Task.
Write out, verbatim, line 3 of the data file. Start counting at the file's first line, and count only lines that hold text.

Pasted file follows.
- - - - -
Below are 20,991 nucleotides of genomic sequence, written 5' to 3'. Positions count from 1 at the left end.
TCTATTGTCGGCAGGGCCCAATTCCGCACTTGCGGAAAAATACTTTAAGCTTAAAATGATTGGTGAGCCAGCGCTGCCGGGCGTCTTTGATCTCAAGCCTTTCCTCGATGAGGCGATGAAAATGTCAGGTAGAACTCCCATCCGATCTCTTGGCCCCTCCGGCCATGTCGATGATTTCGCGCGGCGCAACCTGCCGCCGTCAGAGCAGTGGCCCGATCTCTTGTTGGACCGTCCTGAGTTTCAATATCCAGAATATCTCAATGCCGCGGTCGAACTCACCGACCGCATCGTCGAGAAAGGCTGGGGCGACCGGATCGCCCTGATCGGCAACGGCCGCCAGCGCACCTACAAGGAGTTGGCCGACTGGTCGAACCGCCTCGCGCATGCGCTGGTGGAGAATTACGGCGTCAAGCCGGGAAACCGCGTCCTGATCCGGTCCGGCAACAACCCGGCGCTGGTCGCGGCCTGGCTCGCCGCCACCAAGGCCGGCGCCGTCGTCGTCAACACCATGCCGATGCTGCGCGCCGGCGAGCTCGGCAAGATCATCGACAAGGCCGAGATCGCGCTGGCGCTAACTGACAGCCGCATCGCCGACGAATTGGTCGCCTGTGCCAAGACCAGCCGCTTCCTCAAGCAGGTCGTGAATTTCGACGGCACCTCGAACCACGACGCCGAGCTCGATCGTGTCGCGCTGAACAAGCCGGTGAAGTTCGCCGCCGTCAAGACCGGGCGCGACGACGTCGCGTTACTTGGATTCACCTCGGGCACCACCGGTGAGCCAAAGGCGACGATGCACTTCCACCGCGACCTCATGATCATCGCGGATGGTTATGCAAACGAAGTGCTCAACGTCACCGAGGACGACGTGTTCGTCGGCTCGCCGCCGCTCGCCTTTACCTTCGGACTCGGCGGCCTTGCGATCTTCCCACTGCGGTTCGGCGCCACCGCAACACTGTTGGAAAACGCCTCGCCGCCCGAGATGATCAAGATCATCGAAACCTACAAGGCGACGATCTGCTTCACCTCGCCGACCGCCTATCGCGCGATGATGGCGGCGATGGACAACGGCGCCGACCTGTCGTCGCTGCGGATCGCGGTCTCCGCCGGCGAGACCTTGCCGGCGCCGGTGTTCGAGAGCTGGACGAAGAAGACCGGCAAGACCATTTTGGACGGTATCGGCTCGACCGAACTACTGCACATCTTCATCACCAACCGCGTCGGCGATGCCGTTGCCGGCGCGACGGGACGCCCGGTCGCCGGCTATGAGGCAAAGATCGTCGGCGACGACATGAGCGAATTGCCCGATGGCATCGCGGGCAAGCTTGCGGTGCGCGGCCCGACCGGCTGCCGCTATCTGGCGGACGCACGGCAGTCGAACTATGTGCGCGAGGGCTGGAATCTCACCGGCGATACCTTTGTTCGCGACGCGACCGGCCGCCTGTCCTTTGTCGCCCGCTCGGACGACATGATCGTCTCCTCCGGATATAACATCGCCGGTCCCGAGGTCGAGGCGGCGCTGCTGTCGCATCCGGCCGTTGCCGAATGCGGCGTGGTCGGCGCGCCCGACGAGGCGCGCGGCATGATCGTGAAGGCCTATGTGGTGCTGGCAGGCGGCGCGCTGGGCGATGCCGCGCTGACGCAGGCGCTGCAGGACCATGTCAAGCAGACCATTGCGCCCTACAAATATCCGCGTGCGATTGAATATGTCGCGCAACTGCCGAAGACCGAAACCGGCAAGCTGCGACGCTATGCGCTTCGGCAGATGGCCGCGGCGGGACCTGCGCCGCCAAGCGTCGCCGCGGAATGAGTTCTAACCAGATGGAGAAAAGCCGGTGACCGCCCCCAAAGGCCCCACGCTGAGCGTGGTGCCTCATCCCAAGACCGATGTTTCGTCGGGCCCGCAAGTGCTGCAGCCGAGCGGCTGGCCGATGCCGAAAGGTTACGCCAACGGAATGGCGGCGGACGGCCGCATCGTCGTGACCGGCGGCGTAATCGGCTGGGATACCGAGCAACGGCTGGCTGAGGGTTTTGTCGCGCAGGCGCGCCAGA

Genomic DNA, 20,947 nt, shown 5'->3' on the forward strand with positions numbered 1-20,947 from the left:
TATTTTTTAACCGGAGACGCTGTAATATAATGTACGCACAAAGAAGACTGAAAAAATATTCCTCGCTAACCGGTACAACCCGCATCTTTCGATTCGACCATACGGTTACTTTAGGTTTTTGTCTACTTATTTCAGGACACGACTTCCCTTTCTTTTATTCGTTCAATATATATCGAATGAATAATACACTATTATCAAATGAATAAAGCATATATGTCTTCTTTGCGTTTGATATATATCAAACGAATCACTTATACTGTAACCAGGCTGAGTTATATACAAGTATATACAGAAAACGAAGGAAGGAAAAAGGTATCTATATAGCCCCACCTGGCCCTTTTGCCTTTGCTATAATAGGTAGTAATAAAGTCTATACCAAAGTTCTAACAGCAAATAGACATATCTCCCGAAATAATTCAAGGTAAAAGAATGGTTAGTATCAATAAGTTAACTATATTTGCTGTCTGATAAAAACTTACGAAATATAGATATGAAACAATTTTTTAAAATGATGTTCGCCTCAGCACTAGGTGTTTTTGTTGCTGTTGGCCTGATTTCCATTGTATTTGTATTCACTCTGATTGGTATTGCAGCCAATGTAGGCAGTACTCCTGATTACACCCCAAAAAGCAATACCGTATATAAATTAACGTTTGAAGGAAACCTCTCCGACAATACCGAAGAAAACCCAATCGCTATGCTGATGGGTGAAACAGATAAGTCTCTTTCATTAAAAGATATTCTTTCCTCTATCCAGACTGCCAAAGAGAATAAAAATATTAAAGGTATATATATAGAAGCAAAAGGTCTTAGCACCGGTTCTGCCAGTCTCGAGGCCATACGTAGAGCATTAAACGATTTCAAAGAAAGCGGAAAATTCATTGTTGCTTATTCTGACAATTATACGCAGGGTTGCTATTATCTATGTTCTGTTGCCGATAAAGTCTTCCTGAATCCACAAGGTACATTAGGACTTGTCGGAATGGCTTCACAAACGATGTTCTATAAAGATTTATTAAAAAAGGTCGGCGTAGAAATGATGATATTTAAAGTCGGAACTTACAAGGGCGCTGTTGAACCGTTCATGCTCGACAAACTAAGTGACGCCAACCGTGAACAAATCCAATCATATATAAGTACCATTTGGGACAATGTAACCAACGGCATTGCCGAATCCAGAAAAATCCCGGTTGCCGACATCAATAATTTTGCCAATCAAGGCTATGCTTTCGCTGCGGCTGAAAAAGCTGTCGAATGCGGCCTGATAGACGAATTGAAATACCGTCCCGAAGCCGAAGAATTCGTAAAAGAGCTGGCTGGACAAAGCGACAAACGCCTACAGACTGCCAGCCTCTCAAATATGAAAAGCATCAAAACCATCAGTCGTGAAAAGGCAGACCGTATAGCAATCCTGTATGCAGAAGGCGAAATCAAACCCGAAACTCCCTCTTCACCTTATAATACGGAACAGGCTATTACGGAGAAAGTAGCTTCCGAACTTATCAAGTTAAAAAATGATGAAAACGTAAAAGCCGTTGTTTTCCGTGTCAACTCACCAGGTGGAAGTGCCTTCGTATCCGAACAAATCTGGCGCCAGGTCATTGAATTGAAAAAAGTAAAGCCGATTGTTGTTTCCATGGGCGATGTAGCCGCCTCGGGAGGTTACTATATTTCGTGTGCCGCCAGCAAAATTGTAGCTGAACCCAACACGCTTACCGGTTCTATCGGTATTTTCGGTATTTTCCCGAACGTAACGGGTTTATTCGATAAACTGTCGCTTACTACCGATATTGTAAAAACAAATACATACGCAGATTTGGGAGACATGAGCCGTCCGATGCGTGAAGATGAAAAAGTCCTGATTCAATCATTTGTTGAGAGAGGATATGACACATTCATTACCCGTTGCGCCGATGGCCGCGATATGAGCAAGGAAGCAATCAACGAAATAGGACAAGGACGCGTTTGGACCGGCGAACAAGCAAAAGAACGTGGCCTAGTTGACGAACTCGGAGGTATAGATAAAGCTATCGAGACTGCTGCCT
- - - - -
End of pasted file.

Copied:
Genomic DNA, 20,947 nt, shown 5'->3' on the forward strand with positions numbered 1-20,947 from the left: